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Side with God


By Fr. James Bearss
Rector, St. Mary Cathedral, Gaylord
Pastor, St. Thomas Aquinas, Elmira; St. Mary, Grayling; Holy Redeemer, Vanderbilt

As we celebrate this Third Sunday of Lent in 2010, the Church has been following the Lectionary readings from Cycle C. However, at this time, individuals preparing to receive the Sacraments of Initiation at the Easter Vigil will be participating in the scrutinies and in those churches, parishioners will be hearing the readings from Cycle A. This reflection is based on the readings from Cycle C. With that point clear and in mind, I invite you to dive into God’s Word with me.

Twice in today’s gospel, Luke records Jesus saying, “But I tell you, if you do not repent, you will all perish as they did.” “They” are some very unfortunate fellows who died horrific deaths -- and in one case, a meaningless death -- to make a point. So what is Jesus’ point? That a sudden death could be our fate if we fail to repent and side with God? It is that God has infinite patience and such a desire for souls that once we are awakened to the sorrow we have caused ourselves, others and ultimately our relationship with our Lord through sin, we need to repent. This week’s Lenten readings direct the faithful not to wait another moment, but to shed the clothes of the prodigal child and allow ourselves to be clothed once more in the splendid white ropes of Baptism.

Our first reading is a theophany taken from Exodus of a well known encounter of Moses with God in the burning bush. Moses has fled the comforts as a one time prince of Egypt as is now a mere shepherd with a wife in a nomadic community. His encounter with God will be a life changing vocation from a shepherd to a leader of a nation. His encounter is sudden and unexpected, but nevertheless it captures Moses’ attention and draws us along after him to the burning bush. Similarly as we are transformed in Baptism, Moses sheds the image of a shepherd and takes up the staff of a leader. His unsuccessful attempts and excuses to remain just a shepherd have sided him with God. Moses will now live up to his fullest potential. His being spared from death and being raised as a prince of Egypt are all understood as part of God’s plan and purpose.

Lent is a good time to ask ourselves, am I living up to my fullest potential or am I downplaying the gifts and purpose I am called to in life?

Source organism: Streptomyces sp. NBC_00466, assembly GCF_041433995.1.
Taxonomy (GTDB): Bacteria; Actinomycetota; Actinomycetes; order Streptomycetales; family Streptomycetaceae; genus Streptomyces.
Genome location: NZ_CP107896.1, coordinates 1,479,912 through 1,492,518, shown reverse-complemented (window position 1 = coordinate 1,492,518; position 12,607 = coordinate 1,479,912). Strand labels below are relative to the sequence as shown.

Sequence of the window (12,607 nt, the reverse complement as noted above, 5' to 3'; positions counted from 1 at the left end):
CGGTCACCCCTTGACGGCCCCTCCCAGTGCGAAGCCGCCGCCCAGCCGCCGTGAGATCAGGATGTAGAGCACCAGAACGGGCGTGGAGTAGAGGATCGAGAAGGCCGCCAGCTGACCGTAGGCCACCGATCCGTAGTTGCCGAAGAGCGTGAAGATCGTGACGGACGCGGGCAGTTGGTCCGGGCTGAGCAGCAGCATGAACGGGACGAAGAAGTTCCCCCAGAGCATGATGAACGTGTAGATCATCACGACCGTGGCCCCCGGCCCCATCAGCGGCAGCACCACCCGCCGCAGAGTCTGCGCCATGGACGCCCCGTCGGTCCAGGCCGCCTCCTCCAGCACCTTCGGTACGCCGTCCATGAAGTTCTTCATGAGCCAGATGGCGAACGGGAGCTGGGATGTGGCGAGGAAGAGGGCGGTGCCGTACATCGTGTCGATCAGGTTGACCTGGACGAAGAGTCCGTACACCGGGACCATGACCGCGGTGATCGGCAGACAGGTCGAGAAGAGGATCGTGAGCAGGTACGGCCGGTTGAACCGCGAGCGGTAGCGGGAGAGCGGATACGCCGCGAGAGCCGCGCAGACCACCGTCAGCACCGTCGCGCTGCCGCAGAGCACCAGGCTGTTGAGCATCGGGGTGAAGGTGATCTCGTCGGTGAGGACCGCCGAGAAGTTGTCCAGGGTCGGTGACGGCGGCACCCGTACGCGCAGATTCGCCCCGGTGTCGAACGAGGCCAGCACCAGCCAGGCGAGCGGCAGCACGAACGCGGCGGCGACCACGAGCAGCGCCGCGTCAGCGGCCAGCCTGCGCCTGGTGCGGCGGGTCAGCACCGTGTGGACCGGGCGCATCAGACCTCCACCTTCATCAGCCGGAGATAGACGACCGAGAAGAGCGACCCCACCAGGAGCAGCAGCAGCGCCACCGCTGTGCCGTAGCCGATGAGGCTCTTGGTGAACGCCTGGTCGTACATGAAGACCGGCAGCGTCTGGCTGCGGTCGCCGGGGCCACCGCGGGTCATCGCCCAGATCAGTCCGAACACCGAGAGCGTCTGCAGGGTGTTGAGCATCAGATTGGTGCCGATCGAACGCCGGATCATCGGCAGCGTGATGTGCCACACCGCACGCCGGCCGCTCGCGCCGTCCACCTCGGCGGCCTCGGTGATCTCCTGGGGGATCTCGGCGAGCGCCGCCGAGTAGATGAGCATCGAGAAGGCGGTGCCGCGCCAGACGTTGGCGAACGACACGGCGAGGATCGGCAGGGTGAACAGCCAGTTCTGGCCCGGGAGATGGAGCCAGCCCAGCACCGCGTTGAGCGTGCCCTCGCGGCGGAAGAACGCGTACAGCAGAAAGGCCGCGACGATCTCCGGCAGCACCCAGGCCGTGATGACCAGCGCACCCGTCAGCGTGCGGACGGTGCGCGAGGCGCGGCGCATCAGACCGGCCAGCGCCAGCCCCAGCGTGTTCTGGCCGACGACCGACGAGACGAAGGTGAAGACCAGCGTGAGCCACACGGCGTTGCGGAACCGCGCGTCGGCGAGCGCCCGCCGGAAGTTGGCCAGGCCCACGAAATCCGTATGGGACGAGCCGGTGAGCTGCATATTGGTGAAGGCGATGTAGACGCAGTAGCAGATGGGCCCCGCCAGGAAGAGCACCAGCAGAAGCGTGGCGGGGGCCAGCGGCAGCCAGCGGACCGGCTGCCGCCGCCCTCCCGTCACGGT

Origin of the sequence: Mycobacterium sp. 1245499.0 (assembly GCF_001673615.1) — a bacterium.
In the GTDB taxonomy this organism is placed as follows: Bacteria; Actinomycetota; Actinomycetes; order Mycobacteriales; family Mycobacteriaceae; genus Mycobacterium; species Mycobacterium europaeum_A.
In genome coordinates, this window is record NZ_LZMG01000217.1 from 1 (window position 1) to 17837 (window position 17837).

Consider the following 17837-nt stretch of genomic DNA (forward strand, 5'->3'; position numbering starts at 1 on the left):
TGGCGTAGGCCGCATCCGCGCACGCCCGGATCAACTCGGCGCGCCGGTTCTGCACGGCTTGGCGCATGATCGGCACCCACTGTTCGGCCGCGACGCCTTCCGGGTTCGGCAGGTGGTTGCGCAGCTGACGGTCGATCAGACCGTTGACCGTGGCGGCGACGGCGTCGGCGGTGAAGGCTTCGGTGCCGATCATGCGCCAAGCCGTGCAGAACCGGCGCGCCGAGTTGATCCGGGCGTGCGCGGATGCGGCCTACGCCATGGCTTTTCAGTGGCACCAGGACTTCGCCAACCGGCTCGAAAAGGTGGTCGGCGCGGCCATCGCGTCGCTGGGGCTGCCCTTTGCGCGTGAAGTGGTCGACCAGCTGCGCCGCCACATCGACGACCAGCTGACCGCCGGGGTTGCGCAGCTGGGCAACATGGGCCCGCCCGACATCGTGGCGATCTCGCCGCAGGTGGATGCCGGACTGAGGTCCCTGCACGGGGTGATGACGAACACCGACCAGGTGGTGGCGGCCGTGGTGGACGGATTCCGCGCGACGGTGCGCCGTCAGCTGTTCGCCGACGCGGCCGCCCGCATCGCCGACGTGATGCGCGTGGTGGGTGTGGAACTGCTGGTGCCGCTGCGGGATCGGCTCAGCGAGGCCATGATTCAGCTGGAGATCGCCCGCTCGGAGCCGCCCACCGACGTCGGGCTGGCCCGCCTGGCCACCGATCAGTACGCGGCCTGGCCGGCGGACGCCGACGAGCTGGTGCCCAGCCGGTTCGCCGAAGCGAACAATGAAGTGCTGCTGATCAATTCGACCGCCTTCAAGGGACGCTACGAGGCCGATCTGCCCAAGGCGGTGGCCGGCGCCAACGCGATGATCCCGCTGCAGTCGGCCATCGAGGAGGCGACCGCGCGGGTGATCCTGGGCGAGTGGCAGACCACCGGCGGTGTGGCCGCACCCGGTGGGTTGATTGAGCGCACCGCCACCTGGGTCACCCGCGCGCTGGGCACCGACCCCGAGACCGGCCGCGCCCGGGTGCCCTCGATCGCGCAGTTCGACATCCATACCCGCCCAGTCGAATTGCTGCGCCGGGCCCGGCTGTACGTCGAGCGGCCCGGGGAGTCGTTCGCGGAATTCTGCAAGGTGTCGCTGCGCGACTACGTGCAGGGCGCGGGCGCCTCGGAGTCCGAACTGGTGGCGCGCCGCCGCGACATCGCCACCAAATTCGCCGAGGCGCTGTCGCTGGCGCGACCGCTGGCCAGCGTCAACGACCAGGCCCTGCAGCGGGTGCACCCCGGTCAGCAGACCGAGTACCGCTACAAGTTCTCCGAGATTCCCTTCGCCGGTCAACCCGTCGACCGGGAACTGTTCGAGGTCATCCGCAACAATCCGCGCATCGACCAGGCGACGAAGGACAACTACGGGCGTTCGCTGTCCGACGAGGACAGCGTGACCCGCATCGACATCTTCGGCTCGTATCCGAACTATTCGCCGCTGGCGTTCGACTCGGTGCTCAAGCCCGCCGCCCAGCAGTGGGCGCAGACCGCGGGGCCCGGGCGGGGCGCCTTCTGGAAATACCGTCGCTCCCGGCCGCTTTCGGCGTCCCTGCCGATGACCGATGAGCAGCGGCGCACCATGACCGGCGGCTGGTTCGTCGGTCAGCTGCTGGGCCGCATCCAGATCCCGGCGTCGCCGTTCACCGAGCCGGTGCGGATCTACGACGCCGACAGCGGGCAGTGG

In the second reading, St. Paul shares with the early Christian community of Corinth that the ancient children of Israel who followed Moses failed to repent and side with God. They were the ones who saw God’s power and majesty take down a Pharaoh and his army. They ate manna and drank the water that flowed from the rock. Arrogance and complacency blinded them to the reality of the grace they too had received as well as their own need for repentance and growth.

The sins of old still plague God’s people of today who rebel against his right to lead our lives and side with him. There is a sin of presumption by the people of Corinth that their salvation is all wrapped up and assured. As Jesus related to his listeners in John 6, their ancestors ate manna in the dessert and died. Just like the people of Corinth, unless we recognize God and are drawn into a mature relationship, we can expect an eternal death.

Today the parable of the fig tree in our Sacred Scriptures reminds us that God patiently waits for us along the roadside, waiting for His son or daughter to return to His open arms. He gives us plenty of room to go it alone. For some, it is almost a lifetime before the wasted years of running after smoke and phantoms is realized. It is true that if we side with God to fulfill our vocation like Moses and St. Paul, we will face many challenges -- but it will also bear much fruit of peace and consolation.

With God on your side, who can be against you? (Rm 8:31)